That leads us to his brand new single “Downtown’s Dead.” The echoes of a dobro guitar introduce the song before feeding into a blend of country, R&B and pop influences. The song is about the loneliness of a crowded bar. Much like Maren Morris’ “I Could Use a Love Song,” this single centers around the millennial angst of dating and socializing in today’s world. It’s the realization of chasing after the highs of the bar and clubs scenes only leads to emptiness and unhappiness. True satisfaction can’t be found at the bottom of a glass or end of a bar. Hunt perfectly frames this message around the scenes of a club on Tuesday and Friday nights. At the end of it all, he realizes he needs to go back to the woman he loves. It’s a short and effective story that conveys its message well. While I don’t expect Hunt’s new album anytime soon, he delivered another song that is bound to be played all summer in “Downtown’s Dead.”

Grade: 7/10

Songwriters: Sam Hunt, Josh Osborne, Shane McAnally & Zach Crowell 

Album Review – Kacey Musgraves’ ‘Golden Hour’

The trajectory and journey of the career of Kacey Musgraves has been an interesting one. Her major label debut album Same Trailer, Different Park captured heaps of critical acclaim and attention, most notably for her open-minded anthem “Follow Your Arrow.” She then followed it up with Pageant Material, which I found to be a great album that was seemingly ignored by many in the music industry. It was disappointing, but predictable considering it didn’t have any “eye-catching headline” songs and the majority of the music journalism industry only care about their hits and not the music. So before many people who ignored Musgraves since Trailer got on her bandwagon recently, I was already highly anticipating her newest album Golden Hour. Musgraves has consistently improved as a songwriter throughout her career and I felt this could be a moment for her to really step up into the spotlight if she hit a home run. After thorough listens to Golden Hour, this album impressed me from start to finish with its bold risk taking and its deep dive into various emotions.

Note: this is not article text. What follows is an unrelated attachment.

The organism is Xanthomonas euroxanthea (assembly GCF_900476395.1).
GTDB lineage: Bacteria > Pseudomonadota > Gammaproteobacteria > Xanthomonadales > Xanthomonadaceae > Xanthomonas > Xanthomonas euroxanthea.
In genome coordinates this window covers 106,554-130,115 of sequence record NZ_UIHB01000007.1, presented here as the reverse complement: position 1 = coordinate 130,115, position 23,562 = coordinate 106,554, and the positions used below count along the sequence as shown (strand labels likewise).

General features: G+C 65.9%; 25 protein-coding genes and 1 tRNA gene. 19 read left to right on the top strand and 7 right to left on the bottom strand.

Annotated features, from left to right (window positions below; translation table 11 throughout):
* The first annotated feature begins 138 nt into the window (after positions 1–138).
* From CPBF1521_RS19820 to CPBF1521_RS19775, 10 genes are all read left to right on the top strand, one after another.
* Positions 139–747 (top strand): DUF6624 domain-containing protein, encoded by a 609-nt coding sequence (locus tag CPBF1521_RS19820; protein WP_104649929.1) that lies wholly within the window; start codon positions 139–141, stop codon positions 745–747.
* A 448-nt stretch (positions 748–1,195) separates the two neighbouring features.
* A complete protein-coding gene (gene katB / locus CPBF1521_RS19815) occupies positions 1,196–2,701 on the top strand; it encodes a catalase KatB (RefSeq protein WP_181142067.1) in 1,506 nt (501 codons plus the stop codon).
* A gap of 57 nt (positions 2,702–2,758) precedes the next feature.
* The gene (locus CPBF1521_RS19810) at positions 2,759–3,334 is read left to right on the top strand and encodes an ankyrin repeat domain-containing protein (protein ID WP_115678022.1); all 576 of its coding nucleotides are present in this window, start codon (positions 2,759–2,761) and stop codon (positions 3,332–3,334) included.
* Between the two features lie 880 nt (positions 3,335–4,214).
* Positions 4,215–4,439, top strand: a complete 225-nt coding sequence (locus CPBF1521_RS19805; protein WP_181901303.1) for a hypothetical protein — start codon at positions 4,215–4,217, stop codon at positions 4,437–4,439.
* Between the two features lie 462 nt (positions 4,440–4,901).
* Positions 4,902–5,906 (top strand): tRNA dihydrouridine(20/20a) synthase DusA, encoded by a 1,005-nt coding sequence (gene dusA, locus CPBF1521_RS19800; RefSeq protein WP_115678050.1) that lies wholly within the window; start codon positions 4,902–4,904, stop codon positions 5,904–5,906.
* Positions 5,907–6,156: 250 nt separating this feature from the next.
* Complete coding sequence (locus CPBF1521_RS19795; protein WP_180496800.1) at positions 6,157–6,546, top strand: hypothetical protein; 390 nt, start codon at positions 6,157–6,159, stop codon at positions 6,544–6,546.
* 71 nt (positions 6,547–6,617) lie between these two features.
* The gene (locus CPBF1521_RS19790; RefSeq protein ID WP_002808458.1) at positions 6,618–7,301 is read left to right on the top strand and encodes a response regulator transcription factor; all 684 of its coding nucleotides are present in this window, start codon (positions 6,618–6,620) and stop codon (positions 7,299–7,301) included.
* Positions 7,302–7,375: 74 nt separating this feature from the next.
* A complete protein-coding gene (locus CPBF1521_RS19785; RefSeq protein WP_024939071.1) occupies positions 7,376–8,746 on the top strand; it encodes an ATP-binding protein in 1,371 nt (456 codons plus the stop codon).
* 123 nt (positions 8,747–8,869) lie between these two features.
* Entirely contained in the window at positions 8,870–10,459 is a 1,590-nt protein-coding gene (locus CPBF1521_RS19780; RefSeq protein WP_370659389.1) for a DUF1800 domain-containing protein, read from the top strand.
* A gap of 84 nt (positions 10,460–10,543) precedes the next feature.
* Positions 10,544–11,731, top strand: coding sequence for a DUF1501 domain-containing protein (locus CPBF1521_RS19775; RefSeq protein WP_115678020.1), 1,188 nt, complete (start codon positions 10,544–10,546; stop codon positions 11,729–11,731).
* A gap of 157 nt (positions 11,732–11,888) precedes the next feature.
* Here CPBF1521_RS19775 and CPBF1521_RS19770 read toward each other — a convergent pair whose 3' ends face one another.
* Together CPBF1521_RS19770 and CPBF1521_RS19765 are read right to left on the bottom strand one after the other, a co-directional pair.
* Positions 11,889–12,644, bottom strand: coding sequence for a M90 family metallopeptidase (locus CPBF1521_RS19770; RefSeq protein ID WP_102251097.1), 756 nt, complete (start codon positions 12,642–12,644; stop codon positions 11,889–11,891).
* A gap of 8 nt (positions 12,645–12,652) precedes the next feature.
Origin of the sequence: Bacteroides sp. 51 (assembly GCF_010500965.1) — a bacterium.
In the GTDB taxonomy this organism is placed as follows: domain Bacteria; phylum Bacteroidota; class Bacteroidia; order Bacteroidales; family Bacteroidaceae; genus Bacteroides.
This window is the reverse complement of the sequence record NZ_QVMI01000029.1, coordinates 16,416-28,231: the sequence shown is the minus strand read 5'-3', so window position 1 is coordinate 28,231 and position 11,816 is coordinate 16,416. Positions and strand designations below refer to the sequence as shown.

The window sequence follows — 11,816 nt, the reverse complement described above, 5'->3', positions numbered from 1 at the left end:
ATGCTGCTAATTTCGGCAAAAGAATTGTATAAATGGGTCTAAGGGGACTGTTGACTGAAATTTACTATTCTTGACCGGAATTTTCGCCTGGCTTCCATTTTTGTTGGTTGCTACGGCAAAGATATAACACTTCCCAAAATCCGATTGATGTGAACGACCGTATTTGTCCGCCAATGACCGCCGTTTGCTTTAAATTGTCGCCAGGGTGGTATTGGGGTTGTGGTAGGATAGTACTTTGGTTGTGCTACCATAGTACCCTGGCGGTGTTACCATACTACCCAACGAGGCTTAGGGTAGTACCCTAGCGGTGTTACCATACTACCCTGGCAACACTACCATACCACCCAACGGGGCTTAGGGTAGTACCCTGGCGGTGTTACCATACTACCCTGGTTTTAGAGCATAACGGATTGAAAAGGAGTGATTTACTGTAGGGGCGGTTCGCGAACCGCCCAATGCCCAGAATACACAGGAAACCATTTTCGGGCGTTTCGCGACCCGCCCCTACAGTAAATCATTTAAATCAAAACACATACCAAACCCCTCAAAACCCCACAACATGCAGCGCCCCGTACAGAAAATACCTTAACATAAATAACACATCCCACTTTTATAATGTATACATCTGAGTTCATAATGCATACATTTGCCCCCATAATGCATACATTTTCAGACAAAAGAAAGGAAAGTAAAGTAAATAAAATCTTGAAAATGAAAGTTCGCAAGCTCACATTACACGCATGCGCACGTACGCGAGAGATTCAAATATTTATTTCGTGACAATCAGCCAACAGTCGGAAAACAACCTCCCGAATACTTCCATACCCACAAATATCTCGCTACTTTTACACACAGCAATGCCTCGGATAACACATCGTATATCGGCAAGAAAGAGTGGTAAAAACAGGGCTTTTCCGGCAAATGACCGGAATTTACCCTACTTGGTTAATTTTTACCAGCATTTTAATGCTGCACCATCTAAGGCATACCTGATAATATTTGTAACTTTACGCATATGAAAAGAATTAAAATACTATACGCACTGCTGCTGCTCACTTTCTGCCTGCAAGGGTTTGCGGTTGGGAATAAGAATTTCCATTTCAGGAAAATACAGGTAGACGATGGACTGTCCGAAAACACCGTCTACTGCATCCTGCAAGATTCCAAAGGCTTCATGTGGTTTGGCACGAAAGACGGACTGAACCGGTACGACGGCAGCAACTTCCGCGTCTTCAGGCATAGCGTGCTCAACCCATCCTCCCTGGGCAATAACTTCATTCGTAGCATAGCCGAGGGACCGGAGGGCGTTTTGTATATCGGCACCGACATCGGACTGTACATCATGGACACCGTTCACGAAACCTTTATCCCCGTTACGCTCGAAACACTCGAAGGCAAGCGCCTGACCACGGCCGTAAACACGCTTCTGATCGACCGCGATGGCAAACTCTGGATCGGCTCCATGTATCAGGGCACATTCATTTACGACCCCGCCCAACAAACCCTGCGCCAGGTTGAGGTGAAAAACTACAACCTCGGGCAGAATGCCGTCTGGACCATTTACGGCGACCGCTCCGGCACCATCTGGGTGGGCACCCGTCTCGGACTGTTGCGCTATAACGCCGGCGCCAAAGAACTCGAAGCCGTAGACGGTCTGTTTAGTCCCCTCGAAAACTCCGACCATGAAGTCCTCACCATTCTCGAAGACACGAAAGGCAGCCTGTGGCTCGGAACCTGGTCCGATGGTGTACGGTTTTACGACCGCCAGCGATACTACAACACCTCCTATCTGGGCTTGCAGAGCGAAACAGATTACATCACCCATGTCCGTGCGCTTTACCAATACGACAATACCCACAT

The album begins with the autobiographical “Slow Burn.” It appropriately has a dreamy, hazy feel as Musgraves croons about taking your time and doing it your own way. The song serves a signal for the rest of the album, which goes places many don’t dare to go in country music. “Lonely Weekend” is an anthem that assures you it’s okay to be alone at times in life. The song has a bubbly tropical feel despite the song tapping into the dark fears of missing out and social pressure. It’s the perfect song for the social media generation, describing the loneliness felt by many despite being more “connected” with each other than ever before in history. “Butterflies” goes against the sarcastic, sly personality Musgraves has largely personified in her songs up to this point. It’s cute, vulnerable and the production of the song even has the feel of butterflies fluttering through a bright blue sky. It also serves as a metaphor of how Musgraves’ outlook on love has went from the unloved caterpillar to blossoming into the pretty and appreciated butterfly.